Meanwhile, Lucy (Nelligan) is being married to dashing RAF pilot David (Cazenove) at an opulent middle class wedding. As they head off on their honeymoon in his open sports car, his youthful carelessness and arrogance lead to catastrophe; speeding along a narrow country lane, drinking champagne, he loses control and the car crashes.

Four years later, we find Lucy and David living on a small rocky island off the coast of Scotland. They have a young son, Joe (twins Jonathan and Nicholas Haley), apparently conceived before the wedding. David is a paraplegic, confined to a wheelchair and well on his way to alcoholism. With his career as an ace fighter pilot cut off at a crucial moment in the war, he is bitter and resentful. Despite the crash being his own fault, he directs his anger at Lucy, pointedly rejecting any attempt at physical contact.

David confronts Faber out of jealousy in Richard Marquand's Eye of the Needle (1981)
David confronts Faber out of jealousy

Down south, Faber acquires crucial information in the days leading to D-Day. He discovers that the massed materiel and planes on the southeast coast across from Calais are dummies, mere plywood shells intended to dupe aerial reconnaissance and get the Germans to concentrate their defences around Calais instead of in Normandy. On the run from British counterintelligence, Faber heads north towards a rendezvous with a U-Boat with only days to spare. Caught in a storm, the stolen fishing boat he’s piloting is wrecked on a rocky shore and he drags himself clear of the waves. Exhausted, he manages to reach a remote farmhouse … where, of course, Lucy lives with her family.

David sees Faber as a male, rather than national, threat. And yet he all-but pushes Lucy towards the interloper – perhaps feeling that his anger towards her will be justified if she stops being dutifully attentive and betrays him. Faber is adept at charm and, as he recovers from the battering he received in the storm, Lucy is drawn towards him and, frustrated with David’s physical rejection, she becomes the stranger’s lover while David spends more time drinking with the lighthouse keeper, Tom (Alex McCrindle). Treated poorly by David and artfully manipulated by Faber, Lucy initially struggles with her own conflicted emotional and sexual feelings; but as Faber’s U-Boat rendezvous draws closer and he has to become more violent to fulfill his mission, Lucy realizes just how she has been used and betrayed and she is forced to fight for her own and Joe’s survival.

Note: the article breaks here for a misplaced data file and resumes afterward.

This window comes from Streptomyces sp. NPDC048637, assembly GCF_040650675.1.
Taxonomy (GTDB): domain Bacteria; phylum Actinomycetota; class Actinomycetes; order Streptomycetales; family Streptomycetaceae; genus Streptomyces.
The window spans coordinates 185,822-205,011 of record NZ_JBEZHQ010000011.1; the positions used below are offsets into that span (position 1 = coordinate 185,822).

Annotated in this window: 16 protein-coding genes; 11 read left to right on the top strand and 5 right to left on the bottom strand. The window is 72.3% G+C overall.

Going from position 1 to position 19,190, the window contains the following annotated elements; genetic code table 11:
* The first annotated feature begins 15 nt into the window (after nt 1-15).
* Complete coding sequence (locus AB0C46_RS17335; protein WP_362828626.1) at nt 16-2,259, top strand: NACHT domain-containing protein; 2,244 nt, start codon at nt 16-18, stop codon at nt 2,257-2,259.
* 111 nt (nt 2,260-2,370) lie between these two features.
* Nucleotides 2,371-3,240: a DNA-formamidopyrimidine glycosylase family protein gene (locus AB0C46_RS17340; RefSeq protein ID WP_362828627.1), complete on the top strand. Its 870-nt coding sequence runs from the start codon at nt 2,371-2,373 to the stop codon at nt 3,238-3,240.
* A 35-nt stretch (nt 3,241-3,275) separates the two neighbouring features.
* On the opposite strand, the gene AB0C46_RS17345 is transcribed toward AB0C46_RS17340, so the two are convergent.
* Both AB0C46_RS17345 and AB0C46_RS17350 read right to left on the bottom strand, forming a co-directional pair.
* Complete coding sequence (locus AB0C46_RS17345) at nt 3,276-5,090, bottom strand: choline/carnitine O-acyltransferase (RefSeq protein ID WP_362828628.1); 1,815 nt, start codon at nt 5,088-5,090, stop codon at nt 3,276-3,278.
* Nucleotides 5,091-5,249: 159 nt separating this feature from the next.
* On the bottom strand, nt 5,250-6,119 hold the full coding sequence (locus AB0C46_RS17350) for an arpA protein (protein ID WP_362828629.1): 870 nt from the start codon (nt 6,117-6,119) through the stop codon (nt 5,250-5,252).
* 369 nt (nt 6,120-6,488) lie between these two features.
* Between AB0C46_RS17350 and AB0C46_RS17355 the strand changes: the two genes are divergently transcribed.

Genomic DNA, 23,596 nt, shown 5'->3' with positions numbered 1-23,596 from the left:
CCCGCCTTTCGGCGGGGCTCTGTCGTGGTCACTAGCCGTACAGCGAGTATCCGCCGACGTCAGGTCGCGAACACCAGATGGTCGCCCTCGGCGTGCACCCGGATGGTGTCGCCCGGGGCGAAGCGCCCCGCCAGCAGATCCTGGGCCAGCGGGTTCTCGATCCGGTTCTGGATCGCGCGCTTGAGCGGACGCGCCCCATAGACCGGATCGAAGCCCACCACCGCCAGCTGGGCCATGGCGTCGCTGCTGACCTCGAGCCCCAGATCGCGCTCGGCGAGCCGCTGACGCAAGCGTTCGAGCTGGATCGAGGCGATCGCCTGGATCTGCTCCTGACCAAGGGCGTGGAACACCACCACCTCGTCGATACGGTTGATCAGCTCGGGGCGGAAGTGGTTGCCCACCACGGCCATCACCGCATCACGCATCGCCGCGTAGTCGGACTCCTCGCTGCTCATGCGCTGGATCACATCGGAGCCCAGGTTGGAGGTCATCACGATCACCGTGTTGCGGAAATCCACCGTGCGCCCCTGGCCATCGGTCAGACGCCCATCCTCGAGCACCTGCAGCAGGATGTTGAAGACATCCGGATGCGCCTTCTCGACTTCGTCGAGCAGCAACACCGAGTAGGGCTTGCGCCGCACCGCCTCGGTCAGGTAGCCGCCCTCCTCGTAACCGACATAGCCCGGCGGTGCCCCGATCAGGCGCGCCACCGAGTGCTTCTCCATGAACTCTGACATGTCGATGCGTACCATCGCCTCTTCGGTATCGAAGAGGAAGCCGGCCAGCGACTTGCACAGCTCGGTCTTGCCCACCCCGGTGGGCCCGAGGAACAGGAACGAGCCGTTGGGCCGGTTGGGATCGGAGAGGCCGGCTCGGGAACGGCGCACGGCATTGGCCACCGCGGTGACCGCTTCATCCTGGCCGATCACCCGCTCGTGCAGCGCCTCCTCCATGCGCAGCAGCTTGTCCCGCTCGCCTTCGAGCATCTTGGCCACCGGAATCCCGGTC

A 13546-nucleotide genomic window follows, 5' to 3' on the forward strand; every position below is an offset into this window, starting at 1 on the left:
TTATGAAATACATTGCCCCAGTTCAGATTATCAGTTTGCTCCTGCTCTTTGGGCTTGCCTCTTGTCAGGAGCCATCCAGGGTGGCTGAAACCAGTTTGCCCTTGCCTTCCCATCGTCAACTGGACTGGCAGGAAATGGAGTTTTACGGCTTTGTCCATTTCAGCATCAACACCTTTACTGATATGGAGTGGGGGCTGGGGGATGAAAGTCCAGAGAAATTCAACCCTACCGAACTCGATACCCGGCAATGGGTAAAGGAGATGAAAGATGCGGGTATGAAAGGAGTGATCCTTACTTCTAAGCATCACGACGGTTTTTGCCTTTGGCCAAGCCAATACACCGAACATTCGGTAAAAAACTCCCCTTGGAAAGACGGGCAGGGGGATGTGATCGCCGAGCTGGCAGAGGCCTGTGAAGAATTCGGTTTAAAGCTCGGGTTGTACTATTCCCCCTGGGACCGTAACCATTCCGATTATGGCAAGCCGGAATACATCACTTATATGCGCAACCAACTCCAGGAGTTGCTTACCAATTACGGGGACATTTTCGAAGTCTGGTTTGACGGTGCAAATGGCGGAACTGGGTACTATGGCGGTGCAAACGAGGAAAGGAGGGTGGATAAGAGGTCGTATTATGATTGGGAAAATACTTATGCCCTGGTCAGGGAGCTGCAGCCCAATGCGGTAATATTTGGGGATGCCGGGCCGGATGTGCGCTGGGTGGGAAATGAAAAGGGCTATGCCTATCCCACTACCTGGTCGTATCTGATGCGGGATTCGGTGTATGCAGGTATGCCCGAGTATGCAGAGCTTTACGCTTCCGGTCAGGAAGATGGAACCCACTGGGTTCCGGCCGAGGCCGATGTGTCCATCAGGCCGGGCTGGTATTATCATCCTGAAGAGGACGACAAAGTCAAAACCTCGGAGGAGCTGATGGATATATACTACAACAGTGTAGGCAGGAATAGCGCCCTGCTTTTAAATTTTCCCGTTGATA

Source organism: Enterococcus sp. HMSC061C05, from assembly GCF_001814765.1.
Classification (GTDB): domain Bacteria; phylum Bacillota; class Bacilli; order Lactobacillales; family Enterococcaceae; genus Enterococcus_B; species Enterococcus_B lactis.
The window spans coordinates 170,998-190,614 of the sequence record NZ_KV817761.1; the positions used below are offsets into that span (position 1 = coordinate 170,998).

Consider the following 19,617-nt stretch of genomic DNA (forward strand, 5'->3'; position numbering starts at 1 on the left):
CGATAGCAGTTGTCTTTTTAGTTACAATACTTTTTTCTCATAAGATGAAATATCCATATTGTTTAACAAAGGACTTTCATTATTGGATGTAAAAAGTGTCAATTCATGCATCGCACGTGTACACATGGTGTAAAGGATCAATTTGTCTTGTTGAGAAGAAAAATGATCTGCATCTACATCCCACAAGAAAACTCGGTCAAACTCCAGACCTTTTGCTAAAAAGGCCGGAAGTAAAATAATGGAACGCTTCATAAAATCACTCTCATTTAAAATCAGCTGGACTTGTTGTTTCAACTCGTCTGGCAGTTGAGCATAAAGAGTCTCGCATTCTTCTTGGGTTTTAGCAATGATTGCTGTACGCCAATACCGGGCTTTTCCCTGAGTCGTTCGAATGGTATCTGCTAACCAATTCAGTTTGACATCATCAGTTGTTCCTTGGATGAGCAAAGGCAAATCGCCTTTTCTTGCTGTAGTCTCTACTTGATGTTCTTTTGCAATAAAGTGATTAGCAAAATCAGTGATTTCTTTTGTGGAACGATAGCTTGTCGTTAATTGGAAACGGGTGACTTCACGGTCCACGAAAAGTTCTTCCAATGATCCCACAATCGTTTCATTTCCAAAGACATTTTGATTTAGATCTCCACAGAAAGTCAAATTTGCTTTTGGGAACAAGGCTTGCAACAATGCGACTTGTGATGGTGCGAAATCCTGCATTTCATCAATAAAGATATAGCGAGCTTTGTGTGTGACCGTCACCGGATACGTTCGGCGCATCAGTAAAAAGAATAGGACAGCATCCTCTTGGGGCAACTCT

Inspector Godliman (Ian Bannon) remains one step behind Faber in Richard Marquand's Eye of the Needle (1981)
Inspector Godliman (Ian Bannon) remains one step behind Faber

Although the film cuts back and forth between events on the island and the gradual closing-in of British intelligence – led by Inspector Godliman (Ian Bannen), who has pieced together details of Faber’s identity and the crucial nature of the information he is trying to take back to Germany – Lucy is finally on her own. Her personal story, with her need to pay Faber back for his emotional betrayal, dovetails with the strategic story; acting as a woman asserting her own independence, she also manages to ensure the success of the invasion of Europe. This mixture of romance and espionage, by focusing so closely on Lucy’s emotional journey, effortlessly embodies that feminist dictum: here the personal is inextricably bound to the political.

Marquand, working from a script by Stanley Mann, does a fine job of evoking the story’s period – not by any kind of documentary realism, but rather by emulating the era’s cinematic forms. With the music of Rózsa, production design by Wilfred Shingleton (an old hand at period films) and lush photography by the eclectic Alan Hume, Eye of the Needle is a classic “women’s film” which allows its female protagonist to transcend the limitations (emotional, sexual and narrative) which the form traditionally imposed on women, by punishing them for their transgressions or, at best, recontaining their desires in socially acceptable ways.